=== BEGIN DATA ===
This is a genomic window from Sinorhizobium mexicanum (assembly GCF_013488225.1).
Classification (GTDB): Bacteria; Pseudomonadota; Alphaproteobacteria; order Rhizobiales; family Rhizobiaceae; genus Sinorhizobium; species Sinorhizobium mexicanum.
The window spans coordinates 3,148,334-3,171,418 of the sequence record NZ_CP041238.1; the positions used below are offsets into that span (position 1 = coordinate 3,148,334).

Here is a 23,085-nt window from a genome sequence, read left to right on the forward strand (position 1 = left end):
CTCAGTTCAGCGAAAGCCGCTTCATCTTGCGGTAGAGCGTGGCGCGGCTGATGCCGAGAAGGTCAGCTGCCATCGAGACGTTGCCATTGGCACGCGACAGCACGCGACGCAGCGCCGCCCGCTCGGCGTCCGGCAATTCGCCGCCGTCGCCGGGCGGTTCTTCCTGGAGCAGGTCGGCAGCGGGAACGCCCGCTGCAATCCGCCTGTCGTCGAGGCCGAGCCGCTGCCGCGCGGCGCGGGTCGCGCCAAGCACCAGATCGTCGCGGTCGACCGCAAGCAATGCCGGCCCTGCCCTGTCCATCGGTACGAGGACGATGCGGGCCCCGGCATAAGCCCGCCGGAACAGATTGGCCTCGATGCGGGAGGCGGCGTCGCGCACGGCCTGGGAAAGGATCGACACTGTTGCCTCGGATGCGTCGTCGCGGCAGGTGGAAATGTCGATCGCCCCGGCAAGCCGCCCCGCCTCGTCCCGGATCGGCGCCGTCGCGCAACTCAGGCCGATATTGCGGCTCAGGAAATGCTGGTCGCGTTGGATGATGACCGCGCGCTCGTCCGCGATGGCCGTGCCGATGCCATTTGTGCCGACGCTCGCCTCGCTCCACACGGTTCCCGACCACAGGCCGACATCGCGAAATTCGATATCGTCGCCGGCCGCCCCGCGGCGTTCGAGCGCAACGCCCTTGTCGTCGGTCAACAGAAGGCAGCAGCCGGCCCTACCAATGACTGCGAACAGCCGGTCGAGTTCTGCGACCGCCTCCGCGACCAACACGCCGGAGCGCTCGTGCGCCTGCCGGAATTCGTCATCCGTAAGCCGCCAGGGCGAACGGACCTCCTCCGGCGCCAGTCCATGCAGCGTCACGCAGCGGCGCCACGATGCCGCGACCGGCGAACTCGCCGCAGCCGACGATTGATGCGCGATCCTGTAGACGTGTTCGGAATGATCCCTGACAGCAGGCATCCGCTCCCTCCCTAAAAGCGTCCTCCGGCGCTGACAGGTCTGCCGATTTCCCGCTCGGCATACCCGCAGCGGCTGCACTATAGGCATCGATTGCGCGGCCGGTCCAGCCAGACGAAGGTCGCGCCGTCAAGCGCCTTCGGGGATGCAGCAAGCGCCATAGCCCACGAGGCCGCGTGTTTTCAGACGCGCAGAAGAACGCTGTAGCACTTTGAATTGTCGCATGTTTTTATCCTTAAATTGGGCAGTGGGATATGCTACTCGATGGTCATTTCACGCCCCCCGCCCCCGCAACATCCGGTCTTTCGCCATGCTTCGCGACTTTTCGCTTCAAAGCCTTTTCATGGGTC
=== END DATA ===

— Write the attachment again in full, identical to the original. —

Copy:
This is a genomic window from Sinorhizobium mexicanum (assembly GCF_013488225.1).
Classification (GTDB): Bacteria; Pseudomonadota; Alphaproteobacteria; order Rhizobiales; family Rhizobiaceae; genus Sinorhizobium; species Sinorhizobium mexicanum.
The window spans coordinates 3,148,334-3,171,418 of the sequence record NZ_CP041238.1; the positions used below are offsets into that span (position 1 = coordinate 3,148,334).

Here is a 23,085-nt window from a genome sequence, read left to right on the forward strand (position 1 = left end):
CTCAGTTCAGCGAAAGCCGCTTCATCTTGCGGTAGAGCGTGGCGCGGCTGATGCCGAGAAGGTCAGCTGCCATCGAGACGTTGCCATTGGCACGCGACAGCACGCGACGCAGCGCCGCCCGCTCGGCGTCCGGCAATTCGCCGCCGTCGCCGGGCGGTTCTTCCTGGAGCAGGTCGGCAGCGGGAACGCCCGCTGCAATCCGCCTGTCGTCGAGGCCGAGCCGCTGCCGCGCGGCGCGGGTCGCGCCAAGCACCAGATCGTCGCGGTCGACCGCAAGCAATGCCGGCCCTGCCCTGTCCATCGGTACGAGGACGATGCGGGCCCCGGCATAAGCCCGCCGGAACAGATTGGCCTCGATGCGGGAGGCGGCGTCGCGCACGGCCTGGGAAAGGATCGACACTGTTGCCTCGGATGCGTCGTCGCGGCAGGTGGAAATGTCGATCGCCCCGGCAAGCCGCCCCGCCTCGTCCCGGATCGGCGCCGTCGCGCAACTCAGGCCGATATTGCGGCTCAGGAAATGCTGGTCGCGTTGGATGATGACCGCGCGCTCGTCCGCGATGGCCGTGCCGATGCCATTTGTGCCGACGCTCGCCTCGCTCCACACGGTTCCCGACCACAGGCCGACATCGCGAAATTCGATATCGTCGCCGGCCGCCCCGCGGCGTTCGAGCGCAACGCCCTTGTCGTCGGTCAACAGAAGGCAGCAGCCGGCCCTACCAATGACTGCGAACAGCCGGTCGAGTTCTGCGACCGCCTCCGCGACCAACACGCCGGAGCGCTCGTGCGCCTGCCGGAATTCGTCATCCGTAAGCCGCCAGGGCGAACGGACCTCCTCCGGCGCCAGTCCATGCAGCGTCACGCAGCGGCGCCACGATGCCGCGACCGGCGAACTCGCCGCAGCCGACGATTGATGCGCGATCCTGTAGACGTGTTCGGAATGATCCCTGACAGCAGGCATCCGCTCCCTCCCTAAAAGCGTCCTCCGGCGCTGACAGGTCTGCCGATTTCCCGCTCGGCATACCCGCAGCGGCTGCACTATAGGCATCGATTGCGCGGCCGGTCCAGCCAGACGAAGGTCGCGCCGTCAAGCGCCTTCGGGGATGCAGCAAGCGCCATAGCCCACGAGGCCGCGTGTTTTCAGACGCGCAGAAGAACGCTGTAGCACTTTGAATTGTCGCATGTTTTTATCCTTAAATTGGGCAGTGGGATATGCTACTCGATGGTCATTTCACGCCCCCCGCCCCCGCAACATCCGGTCTTTCGCCATGCTTCGCGACTTTTCGCTTCAAAGCCTTTTCATGGGTC